An electrochemical three-electrode cell was used, with a Pt mesh as a counter electrode, reference electrode sulfate saturated electrode (SSE, 0.644 V vs. NHE). As working electrodes, different carbon film electrodes (CFEs) were used, prepared from an ink containing MWCNT and Nafion (see below) and supported on glassy carbon (GC) as a current collector. The silver electrodeposition is carried out in 10 mM AgNO3/1 M KNO3, pH = 7 system. Different potential values were selected (between −0.05 and −0.100 V range) and applied a potential pulse during 30 s to obtained silver deposits on the different CFEs. The AgNP and AgNC were obtained through the remodeling and sculpturing of Ag deposits using anodic stripping voltammetry in a system free of silver ions:100 mM KCl/100 mM K2HPO4/KH2PO4, pH = 7 at 20 mV/s; the scan was initiated from open circuit potential (OCP) to positive direction. All the electrochemical measurements were taken with a Basic Autolab W/PGSTAT30 & FRA equipment using Nova 3.1 software; all the electrolytes were prepared with analytical-grade reagents and deionized water (18 MΩcm) using a Milli-QTM system.

2.2. Electrode preparation

The carbon film electrodes (CFEs) were prepared from an ink containing 3 mg MWCNT, 1 ml Nafion (0.05%) and isopropylic alcohol, mixed by sonication for 1 h. After, 3 μl of this ink was applied by dropping cast on GC and dried at room temperature. Before the dropping cast step, the GC surface was polished with fine 600 grit silicon carbide sandpaper, once rinsed GC was polished with cloth and alumina of 0.3 and 0.05 μm. MWCNTs were commercial with the following characteristics: 95% purity, 5–15 μm long, 2–7 nm ID and 10 nm OD (Nanostructured & Amorphous Materials Inc.). The MWCNTs were functionalized using reflux in 65% HNO3 at different times: 2, 10 and 24 h. After the reflux step, the MWCNTs were washed with MiliQ water until pH 7 was reached, filtrated with 50 nm nitrocellulose filters. CFEs elaborated with functionalized MWCNT were identified in the manuscript as CFE2, CFE10 and CFE24, and the number corresponds to the reflux time.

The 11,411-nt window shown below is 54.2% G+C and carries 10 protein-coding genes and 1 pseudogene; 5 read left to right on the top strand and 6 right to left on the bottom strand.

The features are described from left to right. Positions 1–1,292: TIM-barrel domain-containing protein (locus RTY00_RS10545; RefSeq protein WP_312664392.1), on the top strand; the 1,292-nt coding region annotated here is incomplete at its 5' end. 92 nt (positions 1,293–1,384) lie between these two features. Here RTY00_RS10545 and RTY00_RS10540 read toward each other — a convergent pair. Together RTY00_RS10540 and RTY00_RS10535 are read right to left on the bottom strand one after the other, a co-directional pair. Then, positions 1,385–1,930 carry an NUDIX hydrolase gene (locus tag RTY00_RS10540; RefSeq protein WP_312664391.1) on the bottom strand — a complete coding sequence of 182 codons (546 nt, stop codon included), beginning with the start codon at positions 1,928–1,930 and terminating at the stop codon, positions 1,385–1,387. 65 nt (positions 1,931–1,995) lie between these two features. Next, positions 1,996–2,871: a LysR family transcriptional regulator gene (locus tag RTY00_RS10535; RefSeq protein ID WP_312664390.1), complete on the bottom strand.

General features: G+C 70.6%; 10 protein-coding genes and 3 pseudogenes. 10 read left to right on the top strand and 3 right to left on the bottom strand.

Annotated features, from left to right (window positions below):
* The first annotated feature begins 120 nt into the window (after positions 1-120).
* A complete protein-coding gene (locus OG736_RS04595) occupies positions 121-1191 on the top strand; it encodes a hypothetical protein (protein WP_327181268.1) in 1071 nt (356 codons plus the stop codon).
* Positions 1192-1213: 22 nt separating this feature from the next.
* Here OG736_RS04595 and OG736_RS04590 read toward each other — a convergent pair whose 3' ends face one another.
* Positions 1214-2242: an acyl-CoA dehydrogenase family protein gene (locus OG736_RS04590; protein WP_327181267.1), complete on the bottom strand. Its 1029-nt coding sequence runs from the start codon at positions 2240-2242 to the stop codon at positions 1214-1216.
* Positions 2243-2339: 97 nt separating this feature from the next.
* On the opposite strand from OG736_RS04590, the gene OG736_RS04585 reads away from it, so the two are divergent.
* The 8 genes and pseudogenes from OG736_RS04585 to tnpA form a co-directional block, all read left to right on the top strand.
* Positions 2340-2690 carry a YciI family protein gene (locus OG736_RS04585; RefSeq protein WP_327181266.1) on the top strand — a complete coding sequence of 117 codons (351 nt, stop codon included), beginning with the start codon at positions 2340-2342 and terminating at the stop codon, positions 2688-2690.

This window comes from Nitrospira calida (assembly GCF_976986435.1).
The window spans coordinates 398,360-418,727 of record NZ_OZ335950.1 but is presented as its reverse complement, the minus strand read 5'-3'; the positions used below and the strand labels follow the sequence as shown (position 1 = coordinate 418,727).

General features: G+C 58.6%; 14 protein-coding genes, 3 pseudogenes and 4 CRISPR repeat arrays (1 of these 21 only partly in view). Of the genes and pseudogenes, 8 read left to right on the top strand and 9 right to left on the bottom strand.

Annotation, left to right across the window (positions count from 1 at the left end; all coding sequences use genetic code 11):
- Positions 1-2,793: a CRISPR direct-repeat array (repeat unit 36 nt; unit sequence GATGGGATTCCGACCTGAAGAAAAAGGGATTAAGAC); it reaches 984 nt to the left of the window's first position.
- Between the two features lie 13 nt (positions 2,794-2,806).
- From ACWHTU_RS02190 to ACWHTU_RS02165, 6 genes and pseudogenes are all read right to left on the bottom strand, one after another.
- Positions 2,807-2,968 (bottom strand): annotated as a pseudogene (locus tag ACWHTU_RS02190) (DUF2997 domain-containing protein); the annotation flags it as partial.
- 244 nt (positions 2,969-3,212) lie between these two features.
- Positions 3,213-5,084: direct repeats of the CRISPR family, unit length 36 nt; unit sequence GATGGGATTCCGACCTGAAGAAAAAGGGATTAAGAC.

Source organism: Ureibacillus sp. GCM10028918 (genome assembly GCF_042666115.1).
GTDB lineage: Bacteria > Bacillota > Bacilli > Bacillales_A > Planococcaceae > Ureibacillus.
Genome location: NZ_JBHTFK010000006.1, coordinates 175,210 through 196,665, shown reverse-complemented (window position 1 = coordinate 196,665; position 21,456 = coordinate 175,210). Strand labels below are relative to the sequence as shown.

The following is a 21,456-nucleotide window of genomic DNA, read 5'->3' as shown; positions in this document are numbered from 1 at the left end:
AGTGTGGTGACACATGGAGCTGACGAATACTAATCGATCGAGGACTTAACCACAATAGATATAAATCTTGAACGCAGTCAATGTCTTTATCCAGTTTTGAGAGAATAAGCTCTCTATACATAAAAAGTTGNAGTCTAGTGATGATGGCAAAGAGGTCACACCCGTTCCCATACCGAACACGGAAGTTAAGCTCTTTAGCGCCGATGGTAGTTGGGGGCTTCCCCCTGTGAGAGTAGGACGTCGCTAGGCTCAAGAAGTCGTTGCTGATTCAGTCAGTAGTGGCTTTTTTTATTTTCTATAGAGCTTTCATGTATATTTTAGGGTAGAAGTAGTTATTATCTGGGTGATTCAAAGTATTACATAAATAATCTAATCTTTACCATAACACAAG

2.3. CFE morphology and Ag particle size

Scanning electronic microscopy (SEM) is used to describe the morphology of the MWCNT as CFE after chemical treatment for every single reflux time, besides silver deposits were analyzed before and after electropolishing procedure. A scanning electron microscope (FE SEM Hitachi S-5500) was used to determine particle size, and distribution was obtained using the ImageJ 1.50i software.

2.4. X-ray photoelectron spectroscopy

Finally, an X-ray photoelectron spectroscopy (XPS) was used to perform the quantification of Cs1 and Os1, the spectra obtained from the average of three zones with a 400-μm2 randomly selected area on the surface of each MWCNT material. The oxidize groups (hydroxyl, carbonyl and carboxyl) were quantified by deconvolution performed with GNUPLOT Free Software License 4.6 by multiple Gaussians fit.

3. Results and discussion

3.1. MWCNT morphology characterization

Figure 1 shows the SEM images corresponding to MWCNT with different reflux times (all images show the same magnification). The morphology and structure change as reflux time increases are presented. MWCNT in CFE2 shows few imperfections preserving structure possibly due to the treatment time reduction (Figure 1A). In the case of CFE10, the structures of MWNCT are preserved, but with lower diameter against CFE2, also many defects are observed on the MWNCT surface (Figure 1B). Finally, CFE24 presents a drastic loss of structure with aggregate formation tendency (Figure 1C). It is well known that long functionalization times affect MWCNT structure as has been already reported [33, 34].

Figure 1.

SEM images showing the morphology on: (A) CFE2, (B) CFE10 and (C) CFE24.

3.2. X-ray photoelectron spectroscopy analysis